A new bill introduced Thursday by U.S. Sens. Dick Durbin (D-IL) and Ben Cardin (D-MD) would require the Environmental Protection Agency to improve the testing, monitoring and reporting of the nation's drinking water. The proposed legislation, the Copper and Lead Evaluation, Assessment and Reporting Act of 2016 (CLEAR Act), comes on the heels of the ongoing drinking water crisis in Flint, Michigan, where lead levels are high following a decision by local officials to switch the town's water supply source as a cost-saving measure.
"A recent Chicago Tribune report highlighted the risks that aging water infrastructure can pose to residents of cities like Chicago where nearly 80% of homes are connected to pipes that contain lead," Durbin said via press release Thursday. "The crisis in Flint has brought national attention to the threat of elevated levels of lead in drinking water and the danger that can be to children and families if left untreated. The CLEAR Act focuses on common sense reforms to give Americans more information about the safety of their drinking water."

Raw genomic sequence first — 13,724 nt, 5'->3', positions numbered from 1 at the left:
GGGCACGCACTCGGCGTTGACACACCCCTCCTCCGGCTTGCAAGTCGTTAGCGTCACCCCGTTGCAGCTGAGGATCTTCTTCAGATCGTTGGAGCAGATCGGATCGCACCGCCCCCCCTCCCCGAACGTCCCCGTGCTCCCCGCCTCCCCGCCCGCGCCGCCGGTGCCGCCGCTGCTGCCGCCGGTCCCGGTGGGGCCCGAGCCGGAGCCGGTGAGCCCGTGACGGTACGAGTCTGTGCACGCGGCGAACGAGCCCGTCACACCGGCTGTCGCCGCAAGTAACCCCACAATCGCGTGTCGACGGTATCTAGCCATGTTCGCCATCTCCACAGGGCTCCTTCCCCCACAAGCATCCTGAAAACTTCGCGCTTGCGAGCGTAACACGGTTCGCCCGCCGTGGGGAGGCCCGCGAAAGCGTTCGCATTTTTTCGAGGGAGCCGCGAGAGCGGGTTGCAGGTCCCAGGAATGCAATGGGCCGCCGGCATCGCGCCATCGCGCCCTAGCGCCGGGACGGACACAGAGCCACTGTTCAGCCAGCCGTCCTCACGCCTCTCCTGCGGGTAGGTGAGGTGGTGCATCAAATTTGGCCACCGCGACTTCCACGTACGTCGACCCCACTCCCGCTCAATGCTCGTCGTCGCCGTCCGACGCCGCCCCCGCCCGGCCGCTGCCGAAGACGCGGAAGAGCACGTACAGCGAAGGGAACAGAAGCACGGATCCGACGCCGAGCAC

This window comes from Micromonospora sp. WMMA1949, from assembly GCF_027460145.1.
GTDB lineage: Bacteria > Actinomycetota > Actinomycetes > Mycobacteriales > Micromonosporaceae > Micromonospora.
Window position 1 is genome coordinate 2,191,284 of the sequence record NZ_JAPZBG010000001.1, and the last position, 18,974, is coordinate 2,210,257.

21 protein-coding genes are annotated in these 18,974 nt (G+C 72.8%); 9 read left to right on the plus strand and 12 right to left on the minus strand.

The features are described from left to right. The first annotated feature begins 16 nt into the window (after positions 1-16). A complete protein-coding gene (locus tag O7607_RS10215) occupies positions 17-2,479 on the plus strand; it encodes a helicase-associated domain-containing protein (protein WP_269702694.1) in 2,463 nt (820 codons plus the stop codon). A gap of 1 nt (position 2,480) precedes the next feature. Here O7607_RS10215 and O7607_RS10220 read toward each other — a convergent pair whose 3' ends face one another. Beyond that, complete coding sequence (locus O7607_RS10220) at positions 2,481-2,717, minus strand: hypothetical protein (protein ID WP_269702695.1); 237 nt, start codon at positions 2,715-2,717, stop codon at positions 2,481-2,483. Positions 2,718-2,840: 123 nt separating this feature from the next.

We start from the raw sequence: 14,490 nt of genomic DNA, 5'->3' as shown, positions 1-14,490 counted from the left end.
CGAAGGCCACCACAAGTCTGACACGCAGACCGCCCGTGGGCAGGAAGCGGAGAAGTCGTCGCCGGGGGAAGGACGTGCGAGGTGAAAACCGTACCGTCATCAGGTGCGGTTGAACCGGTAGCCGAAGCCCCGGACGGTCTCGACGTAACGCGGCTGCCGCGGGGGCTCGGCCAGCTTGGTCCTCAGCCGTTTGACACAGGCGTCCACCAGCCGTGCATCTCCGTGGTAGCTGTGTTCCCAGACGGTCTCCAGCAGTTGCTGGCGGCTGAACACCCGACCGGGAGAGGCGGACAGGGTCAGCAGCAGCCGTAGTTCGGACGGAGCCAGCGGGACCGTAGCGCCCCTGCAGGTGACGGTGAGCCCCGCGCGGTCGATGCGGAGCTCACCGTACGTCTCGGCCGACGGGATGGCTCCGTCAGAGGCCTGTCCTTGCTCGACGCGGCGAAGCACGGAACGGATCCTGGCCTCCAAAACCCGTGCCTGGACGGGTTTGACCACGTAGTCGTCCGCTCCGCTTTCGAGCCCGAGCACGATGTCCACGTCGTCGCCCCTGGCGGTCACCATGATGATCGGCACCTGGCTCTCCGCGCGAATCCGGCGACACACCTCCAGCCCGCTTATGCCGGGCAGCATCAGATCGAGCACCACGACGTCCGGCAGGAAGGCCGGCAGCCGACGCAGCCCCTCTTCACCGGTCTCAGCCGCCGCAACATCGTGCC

The CLEAR Act would springboard off recommendations issued last December by the National Drinking Water Advisory Council, which called for long-term changes to the EPA's standards for copper and lead in the drinking water supply. The recommendations include:
- Establishing a health-based, household action level that triggers a report to the consumer and to the applicable health agency for follow-up.
- Adding targeted outreach to consumers with lead service lines and other vulnerable populations and their caregivers/healthcare providers.
- Encouraging public accountability through better online reporting from utilities to the public.
- Requiring public water systems to provide a public statement of lead service line ownership where a community has lead service lines.
- Modifying monitoring requirements to provide for voluntary, consumer-requested tap samples for lead.
- Utilizing results of tap samples for lead to inform consumer action to reduce the risks in their homes. Informing the appropriate health agency when results are above a designated household action level.
- Assessing the effectiveness of corrosion control treatment or other reasons for elevated lead results.
"No one in America should be without access to safe drinking water. But when that safety is threatened, the challenge can often be identifying the impacted areas and immediately informing residents," said Durbin. "The CLEAR Act should help make that process easier."